Leigh Extence
Fine Antique Clocks

The Verge Escapement - on both watches and movements

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There are generally two types of regulation used with verge escapements, along with a later third used primarily for lever  escapements. The early type, as devised by Thomas Tompion, has a rosette attached to the backplate which, when turned,  shortens or lengthens the amount of hairspring used and therefore regulates the speed at which the balance swings and so the  timekeeping. This type was used when the hairspring was set below the balance, and above the plate. In 1755 Joseph Bosley  patented his type of early regulation, in which a lever was used, the end sitting on the backplate moved across an index allowing  the owner to easily regulate his own watch. Although patented in the mid-1700’s this style of regulation didn’t come into general use  until the early 1800’s. With the advent of the lever escapement, and the hairspring being positioned above the balance, a further  later development of the Bosely was made with the arm now coming out above the balance to the front and usually having a raised  quadrant on which is engraved the index.  All movements with chain fusee, pierced and/or engraved cocks and makers name engraved straight onto the backplate.   Exhibit: A grey movement with a verge escapement  With Tompion Regulation  1 Cornelius Clark, Kendal: with mask engraved decoration to the fully pierced cock, Tompion style regulation, square baluster  pillars and decorative pierced fusee stop apron. Missing balance and regulator. (card un-numbered)  Cornelius Clarke is recorded working in Kendal, Westmoreland circa 1710. One other maker of this name is known having been made free in Lancaster in 1733 before working in Kendal and died in 1759, but probably to late to be the maker of this movement. 2 Corns. Manley, Norwich: with mask engraved decoration to the fully pierced cock, Tompion style regulation, Egyptian pillars  and decorative pierced stop apron.  Cornelius Manley is recorded as working in Norwich, Norfolk from circa 1702 until his death in 1722. An interesting advert from this year, as in the Norfolk Gazette, dated 10th Feb 1722 and presumably posted after his death, reads: ‘A very convenient dwelling house in S Peter of Mancroft, right against the church, wherein Mr Cornelius Manley formerly lived, to be lett’. Many fine longcase clocks are known made by Manley, as well as silver cased verge watches including on in the Liverpool museum and another in the Goldsmiths College collection. 3 M. Jenkins, London, 3052: with wolf-head engraved decoration to the fully pierced cock, Tompion style regulation, square  baluster pillars and decorative pierced stop apron. M. Jenkins recorded as working in London from before 1750.  4 Wm. Evill, Bath, 5164: with the pierced & engraved apron having a finger pointing to the Tompion style regulator, square  baluster pillars, decorative pierced stop apron. With a white porcelain dial.  Missing balance and cock. James Evill worked in partnership with his brother William, who ran a general jewellery concern, until his  death in 1793. James became 'Goldsmith, Watchmaker and Cutler to The Duke of York' after he made a gold box to be presented to  the Duke on his freedom of the City of Bath. By 1809 his business was known as 'Evill & Sons, Jewellers'  when he was working  with his son William who was born in 1791. William continued the business at the top of Old Bond Street and finally retired in 1829.  5 Wm. Evill, Bath, 7893: with Tompion style regulation, square baluster pillars, decorative pierced stop apron. The frontplate  stamped I.S. Missing balance, cock and regulator. Evill, see previous entry. 6 Wm. Foster, London, 3818: with mask-head engraving to the pierced cock and engraved, non-pierced, tail, Tompion style  regulation, turned round pillars. William Foster is recorded working in London having been apprenticed in 1672 and free of the  Clockmakers Company in 1681, he was probably a Quaker.  7 H. Lyon, York, 14920: with female-head engraved cameo to the finely pierced cock, with un-pierced tail and plate, Tompion  style regulation, round turned pillars, white enamel dial with black Roman numerals and subsidiary seconds dial. With stop lever.  H. Lyon, York appears to be unrecorded although there are a few makers named Lyon working in the area including Charles in 1787. 8 Jeffreys, Chatham, 40014: fully engraved backplate, with Tompion regulator and turned round pillars, missing both the cock and balance, numbered on the bridge.  Edward Jeffreys, married in 1787, was the son of George who was apprenticed in Maidstone in 1748 to Robert Cutbush and then recorded in Chatham from 1755 until 1783. He was the son of a carpenter, William. A number of fine clocks are known made by him including one particular rare wall clock with a fusee movement and a ten-inch round silvered dial. With Bosley regulation  9 Willm. Edwards, Derby, 3993: with fierce mask-head engraving to the pierced cock and engraved, non-pierced, tail, jeweled  to the balance pivot, flat three-arm steel balance, traditional Bosley style regulation, turned round pillars, the number repeated to the  underside of the cock along with the initials of the blank maker, WN.  William Edwards was apprenticed to James Wright of Derby on the 7th of July 1783 for a period of seven years. He married in 1797  having opened his premises in Rotten Row in 1790. The business was sold to D. Holme in circa 1850.  10  Robt. Henderson, London, 1602: with a shaped, engraved un-pierced cock, flat three-arm steel balance, Bosley style  regulation, turned round pillars, with wheatear border engraving to the backplate.  Robert Henderson is recorded working in St Martins Court from circa 1768 until after 1805.  11 Osborn, Grt. Russell Strt, London, 480: with engraved mask-head decoration to the engraved un-pierced cock, flat three-  arm steel balance, Bosley style regulation, turned round pillars, with the addition of lever-controlled stop, the frontplate stamped ‘S’.  12  S. Simms, Chipping Norton, 24733: with floral c-scroll engraved decoration to the un-pierced cock, flat three-arm steel  balance, Bosley style regulation and turned round pillars.  Samuel Simms is recorded working in Chipping Norton, Oxon, from circa 1790 until 1869 and was the son of the clockmaker John  and grandson of the maker also John.  13  J. Long, London, 1376: a sedan clock movement with a flat steel three-bar balance to the verge escapement, engraved  balance cock and Bosley regulation.  Probably John Long who was known to be working in London circa 1828 and before.  14 Anon, 4574: fusee with a flat steel three-bar balance with a finely engraved cock with Fierce mask-head and engraved bridge, early Bosley regulation. 15  Anon, 2697: fusee with a flat steel three-bar balance with a finely engraved cock and front apron, with a Bosley regulation.  Watches with verge escapements  16  Bacon, Worthing, 54578: with a shaped cock, five-arm balance, jeweled cock, the dust cap stamped IxR, the silver open-  faced case hallmarked London 1814, stamped with the case makers initials SB, for Samuel Brookes, 2 Ashby Street, Clerkenswell,  the inner case engraved J. Price to Charles Price, with the outer case engraved J.P.  17  Jas. Mccabe Royal Exchange, London, No. 10163: a tripod ‘clock’, the fusee movement signed on the backplate, with the  verge escapement having a finely pierced and engraved cock with diamond endstone and with traditional Bosley regulation,  stamped IMC or SW under the cock and top plate, the dial numbered 10163, the dust cover stamped R.E within a cameo, in a gilt  tripod case. As seen on the front cover.  For details of James McCabe see other exhibits.   Click on Image to Enlarge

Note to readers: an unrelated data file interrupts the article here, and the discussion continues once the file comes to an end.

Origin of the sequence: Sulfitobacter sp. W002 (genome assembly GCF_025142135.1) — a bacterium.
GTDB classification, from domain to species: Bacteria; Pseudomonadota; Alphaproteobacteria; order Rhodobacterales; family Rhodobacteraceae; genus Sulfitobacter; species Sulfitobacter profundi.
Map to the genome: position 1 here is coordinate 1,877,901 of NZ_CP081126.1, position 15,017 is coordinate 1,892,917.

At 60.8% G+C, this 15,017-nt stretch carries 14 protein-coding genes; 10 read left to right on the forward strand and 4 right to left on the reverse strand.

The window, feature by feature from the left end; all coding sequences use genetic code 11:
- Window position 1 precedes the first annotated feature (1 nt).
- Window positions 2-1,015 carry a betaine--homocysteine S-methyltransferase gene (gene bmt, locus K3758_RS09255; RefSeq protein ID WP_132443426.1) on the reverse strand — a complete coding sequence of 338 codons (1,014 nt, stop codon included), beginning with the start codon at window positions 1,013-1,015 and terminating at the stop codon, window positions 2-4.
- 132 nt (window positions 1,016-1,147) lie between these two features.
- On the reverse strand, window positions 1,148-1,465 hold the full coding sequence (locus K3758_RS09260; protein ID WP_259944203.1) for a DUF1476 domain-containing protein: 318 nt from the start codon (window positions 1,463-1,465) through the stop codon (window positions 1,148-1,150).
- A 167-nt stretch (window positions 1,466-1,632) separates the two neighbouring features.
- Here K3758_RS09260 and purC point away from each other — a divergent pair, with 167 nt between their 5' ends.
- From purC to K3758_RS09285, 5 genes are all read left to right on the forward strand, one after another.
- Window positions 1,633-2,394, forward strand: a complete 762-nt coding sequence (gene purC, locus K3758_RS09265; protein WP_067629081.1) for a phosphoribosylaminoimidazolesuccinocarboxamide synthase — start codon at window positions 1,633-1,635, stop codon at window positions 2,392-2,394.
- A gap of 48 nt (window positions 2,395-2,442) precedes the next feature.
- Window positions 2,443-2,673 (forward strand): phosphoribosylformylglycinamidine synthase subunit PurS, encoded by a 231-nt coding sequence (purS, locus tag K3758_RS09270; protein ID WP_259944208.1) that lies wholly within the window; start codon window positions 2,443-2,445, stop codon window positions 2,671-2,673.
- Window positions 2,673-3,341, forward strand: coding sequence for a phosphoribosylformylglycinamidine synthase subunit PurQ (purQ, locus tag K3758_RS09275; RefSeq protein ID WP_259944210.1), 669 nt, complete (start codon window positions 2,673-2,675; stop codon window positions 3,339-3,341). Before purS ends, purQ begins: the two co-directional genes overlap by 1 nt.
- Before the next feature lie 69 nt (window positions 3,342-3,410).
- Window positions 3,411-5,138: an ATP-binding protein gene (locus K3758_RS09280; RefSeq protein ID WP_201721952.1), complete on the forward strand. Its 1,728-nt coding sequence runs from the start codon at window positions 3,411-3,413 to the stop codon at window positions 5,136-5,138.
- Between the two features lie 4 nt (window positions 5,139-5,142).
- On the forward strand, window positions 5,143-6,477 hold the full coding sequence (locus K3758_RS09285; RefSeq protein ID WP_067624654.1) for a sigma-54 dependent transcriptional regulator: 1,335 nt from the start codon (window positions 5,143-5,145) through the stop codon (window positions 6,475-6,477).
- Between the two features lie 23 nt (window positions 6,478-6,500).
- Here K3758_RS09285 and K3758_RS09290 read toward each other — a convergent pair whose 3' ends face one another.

8  De La Cour, Chatham
12  Simms, Chipping Norton
  13  Long, London
9  Williams, Derby
10  Henderson, London
4 & 5  Evill, Bath
11  Osborn, London
 6  Foster, London
1  Clark, Kendal
15  Anon 2697
2  Manley Pillars
2  Manley, Norwich
3  Jenkins, London  
7  Lyon, York
13 Anon 3842
17  McCabe Movement
5  Mayo Dial
17  McCabe Tripod
Verge Grey